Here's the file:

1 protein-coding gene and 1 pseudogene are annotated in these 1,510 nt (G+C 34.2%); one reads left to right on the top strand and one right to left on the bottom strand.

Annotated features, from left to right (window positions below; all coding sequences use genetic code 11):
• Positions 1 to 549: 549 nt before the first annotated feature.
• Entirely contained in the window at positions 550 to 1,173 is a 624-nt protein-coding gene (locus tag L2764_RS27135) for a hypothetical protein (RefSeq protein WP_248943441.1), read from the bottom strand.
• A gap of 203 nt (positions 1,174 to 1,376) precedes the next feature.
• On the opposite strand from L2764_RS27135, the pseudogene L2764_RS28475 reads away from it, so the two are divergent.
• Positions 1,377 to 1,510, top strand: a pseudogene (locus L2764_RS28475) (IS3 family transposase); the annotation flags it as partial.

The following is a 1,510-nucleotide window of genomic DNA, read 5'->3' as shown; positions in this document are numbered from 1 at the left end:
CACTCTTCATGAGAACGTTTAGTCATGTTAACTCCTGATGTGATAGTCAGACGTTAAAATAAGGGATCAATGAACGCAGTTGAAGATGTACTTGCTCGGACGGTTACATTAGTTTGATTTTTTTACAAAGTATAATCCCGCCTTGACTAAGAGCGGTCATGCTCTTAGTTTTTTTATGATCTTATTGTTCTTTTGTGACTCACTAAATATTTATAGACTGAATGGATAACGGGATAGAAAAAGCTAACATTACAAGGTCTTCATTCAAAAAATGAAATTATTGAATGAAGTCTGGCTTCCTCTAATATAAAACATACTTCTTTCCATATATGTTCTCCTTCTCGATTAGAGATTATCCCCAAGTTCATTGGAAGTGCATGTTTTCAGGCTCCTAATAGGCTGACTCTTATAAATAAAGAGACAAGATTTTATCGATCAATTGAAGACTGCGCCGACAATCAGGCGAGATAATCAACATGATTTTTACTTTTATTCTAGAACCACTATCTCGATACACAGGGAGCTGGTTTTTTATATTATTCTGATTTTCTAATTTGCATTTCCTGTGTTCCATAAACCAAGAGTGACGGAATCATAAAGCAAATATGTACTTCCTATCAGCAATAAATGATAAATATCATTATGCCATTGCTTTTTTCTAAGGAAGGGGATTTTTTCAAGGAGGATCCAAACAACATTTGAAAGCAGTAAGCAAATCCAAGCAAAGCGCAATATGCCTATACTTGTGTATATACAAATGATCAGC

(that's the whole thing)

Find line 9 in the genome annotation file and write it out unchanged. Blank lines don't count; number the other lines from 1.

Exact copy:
CACTCTTCATGAGAACGTTTAGTCATGTTAACTCCTGATGTGATAGTCAGACGTTAAAATAAGGGATCAATGAACGCAGTTGAAGATGTACTTGCTCGGACGGTTACATTAGTTTGATTTTTTTACAAAGTATAATCCCGCCTTGACTAAGAGCGGTCATGCTCTTAGTTTTTTTATGATCTTATTGTTCTTTTGTGACTCACTAAATATTTATAGACTGAATGGATAACGGGATAGAAAAAGCTAACATTACAAGGTCTTCATTCAAAAAATGAAATTATTGAATGAAGTCTGGCTTCCTCTAATATAAAACATACTTCTTTCCATATATGTTCTCCTTCTCGATTAGAGATTATCCCCAAGTTCATTGGAAGTGCATGTTTTCAGGCTCCTAATAGGCTGACTCTTATAAATAAAGAGACAAGATTTTATCGATCAATTGAAGACTGCGCCGACAATCAGGCGAGATAATCAACATGATTTTTACTTTTATTCTAGAACCACTATCTCGATACACAGGGAGCTGGTTTTTTATATTATTCTGATTTTCTAATTTGCATTTCCTGTGTTCCATAAACCAAGAGTGACGGAATCATAAAGCAAATATGTACTTCCTATCAGCAATAAATGATAAATATCATTATGCCATTGCTTTTTTCTAAGGAAGGGGATTTTTTCAAGGAGGATCCAAACAACATTTGAAAGCAGTAAGCAAATCCAAGCAAAGCGCAATATGCCTATACTTGTGTATATACAAATGATCAGC